“I’m a very open, reasonable parent- you can email me, you can call me, you can stop and knock on my door, if my child is not doing what he should be doing in class. Do not send home a grade of an ‘F,’ when we can stop this long before he gets there,” she said.
After being alerted to her son’s self-destructive behaviors by his brother, Pierson put him at Prestige Academy (a charter school that is now closed), where he graduated. “So when they say, ‘A lot of black boys don’t graduate from high school,’ it’s because they’re not expected to. The system is not designed for them. The public school has been a problem for eons in our community. So as parents, we are grasping for straws, to save our children, because we don’t want them in penitentiaries.”
In response to a community member suggesting that the community form a lawsuit over policies that have resulted in resegregation of schools, Payne-Shannon cautioned against it.
Minnesota already has had one lawsuit over segregation, when the NAACP and a lawyer named Daniel R. Shulman sued the State of Minnesota for violating the Civil Rights Act. That lawsuit, which occurred in the mid-1990s, resulted in the Choice is Yours Program, which allows students living in poverty to attend schools outside of their district. In Payne-Shannon’s perspective, the Choice is Yours Program backfired. The result of the Choice is Yours Program is that many students were bussed to suburbs like Wayzata and Hopkins, but were given a “basement education” unless their parents were actively involved, she said.
“It’s not about putting white kids and black kids together,” said community activist Mel Reeves. “That’s not the solution either. The solution is no matter where you are, the bottom line is you educate them.”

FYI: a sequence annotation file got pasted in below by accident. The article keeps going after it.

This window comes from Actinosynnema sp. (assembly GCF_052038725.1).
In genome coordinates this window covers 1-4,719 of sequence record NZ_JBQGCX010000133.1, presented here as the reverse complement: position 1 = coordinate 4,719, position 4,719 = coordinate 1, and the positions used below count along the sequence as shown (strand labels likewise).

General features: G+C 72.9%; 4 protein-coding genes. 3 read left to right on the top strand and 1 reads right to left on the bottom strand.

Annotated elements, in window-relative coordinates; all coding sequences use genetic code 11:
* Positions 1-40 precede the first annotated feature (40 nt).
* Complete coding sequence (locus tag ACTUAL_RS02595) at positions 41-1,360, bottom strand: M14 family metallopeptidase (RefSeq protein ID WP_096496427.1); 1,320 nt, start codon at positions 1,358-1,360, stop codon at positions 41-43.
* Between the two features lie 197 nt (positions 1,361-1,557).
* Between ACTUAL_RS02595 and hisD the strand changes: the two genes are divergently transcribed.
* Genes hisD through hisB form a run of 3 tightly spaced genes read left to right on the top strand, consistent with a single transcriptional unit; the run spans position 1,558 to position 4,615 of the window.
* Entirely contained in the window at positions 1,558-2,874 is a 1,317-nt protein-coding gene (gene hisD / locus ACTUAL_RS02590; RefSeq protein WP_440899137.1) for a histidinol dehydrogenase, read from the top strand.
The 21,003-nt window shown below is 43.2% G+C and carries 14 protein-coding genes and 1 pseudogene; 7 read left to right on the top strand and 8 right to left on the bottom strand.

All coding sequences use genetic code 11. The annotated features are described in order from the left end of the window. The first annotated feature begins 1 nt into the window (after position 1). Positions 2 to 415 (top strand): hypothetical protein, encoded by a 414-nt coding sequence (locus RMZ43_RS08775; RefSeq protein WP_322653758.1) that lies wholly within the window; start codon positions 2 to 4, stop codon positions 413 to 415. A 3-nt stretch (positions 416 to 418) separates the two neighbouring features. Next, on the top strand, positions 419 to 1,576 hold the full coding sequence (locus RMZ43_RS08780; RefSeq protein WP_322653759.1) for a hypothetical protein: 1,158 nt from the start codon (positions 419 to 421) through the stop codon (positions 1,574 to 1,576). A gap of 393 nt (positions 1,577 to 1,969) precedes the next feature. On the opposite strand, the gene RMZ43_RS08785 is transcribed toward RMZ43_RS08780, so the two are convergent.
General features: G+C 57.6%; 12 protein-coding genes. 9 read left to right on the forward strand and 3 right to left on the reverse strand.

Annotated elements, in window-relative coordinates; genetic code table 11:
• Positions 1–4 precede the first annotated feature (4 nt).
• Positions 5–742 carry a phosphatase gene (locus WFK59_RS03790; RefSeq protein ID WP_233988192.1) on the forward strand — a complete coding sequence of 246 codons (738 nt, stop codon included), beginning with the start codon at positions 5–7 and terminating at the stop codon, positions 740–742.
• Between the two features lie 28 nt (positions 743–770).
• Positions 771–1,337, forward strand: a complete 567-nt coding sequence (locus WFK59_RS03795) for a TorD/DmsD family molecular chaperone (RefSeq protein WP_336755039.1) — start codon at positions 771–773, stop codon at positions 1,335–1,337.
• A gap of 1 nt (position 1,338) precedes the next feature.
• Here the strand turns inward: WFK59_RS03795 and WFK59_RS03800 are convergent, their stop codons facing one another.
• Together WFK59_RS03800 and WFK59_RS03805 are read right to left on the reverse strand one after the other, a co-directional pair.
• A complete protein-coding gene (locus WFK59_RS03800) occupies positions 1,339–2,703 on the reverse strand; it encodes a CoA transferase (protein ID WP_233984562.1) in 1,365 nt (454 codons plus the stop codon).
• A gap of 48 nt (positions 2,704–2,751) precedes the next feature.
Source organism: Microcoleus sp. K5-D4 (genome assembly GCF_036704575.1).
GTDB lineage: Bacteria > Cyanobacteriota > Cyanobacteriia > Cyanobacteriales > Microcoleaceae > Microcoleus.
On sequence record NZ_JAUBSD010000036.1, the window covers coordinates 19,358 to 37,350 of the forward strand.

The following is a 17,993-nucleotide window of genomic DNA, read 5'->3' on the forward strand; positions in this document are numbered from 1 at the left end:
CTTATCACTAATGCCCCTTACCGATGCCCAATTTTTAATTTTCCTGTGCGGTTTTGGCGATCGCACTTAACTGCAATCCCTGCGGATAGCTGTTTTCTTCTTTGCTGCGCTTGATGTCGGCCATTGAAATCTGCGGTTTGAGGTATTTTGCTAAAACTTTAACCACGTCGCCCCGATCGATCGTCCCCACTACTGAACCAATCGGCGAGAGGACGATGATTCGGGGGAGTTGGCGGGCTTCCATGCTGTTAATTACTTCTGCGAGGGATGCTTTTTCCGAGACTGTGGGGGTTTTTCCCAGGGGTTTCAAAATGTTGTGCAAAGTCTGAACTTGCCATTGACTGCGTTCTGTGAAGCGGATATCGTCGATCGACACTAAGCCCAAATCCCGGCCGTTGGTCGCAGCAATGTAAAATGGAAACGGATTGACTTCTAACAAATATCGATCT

Andrew V. McGlory, a community member in the audience, said that parental involvement is the key to success for young people of color, in addition to teachers that actually believe that children of color can succeed. “Most teachers do not believe Black kids can learn,” he said. “To a certain point that has to do with racism.”
Before Brown v. Board, McGlory said that the African American teachers with PhDs were teaching in all-Black schools, and truly believed in their students. “It wasn’t because they knew more, and could teach our kids more. They believed in our kids… we need to start believing in each other. We have the power already. Our kids have the ability to learn.”
Lynne Crockett, a grandmother and activist, specifically addressed the teachers at the forum. “Educators, I wish that you would think of parents as partners, because that’s who we really are,” she said. “And it’s important too as we sit here right now, because without us, we wouldn’t be here. … I just want you to know we’re partners, we’re not the enemies. We are trusting you with our babies. We didn’t bail out to charters- we’re still here. Our kids are still in the buildings, so we’re trusting you, we’re expecting you to deliver. We didn’t go away. We don’t know what you don’t tell us. Don’t give up on us, because we sure haven’t given up on you.”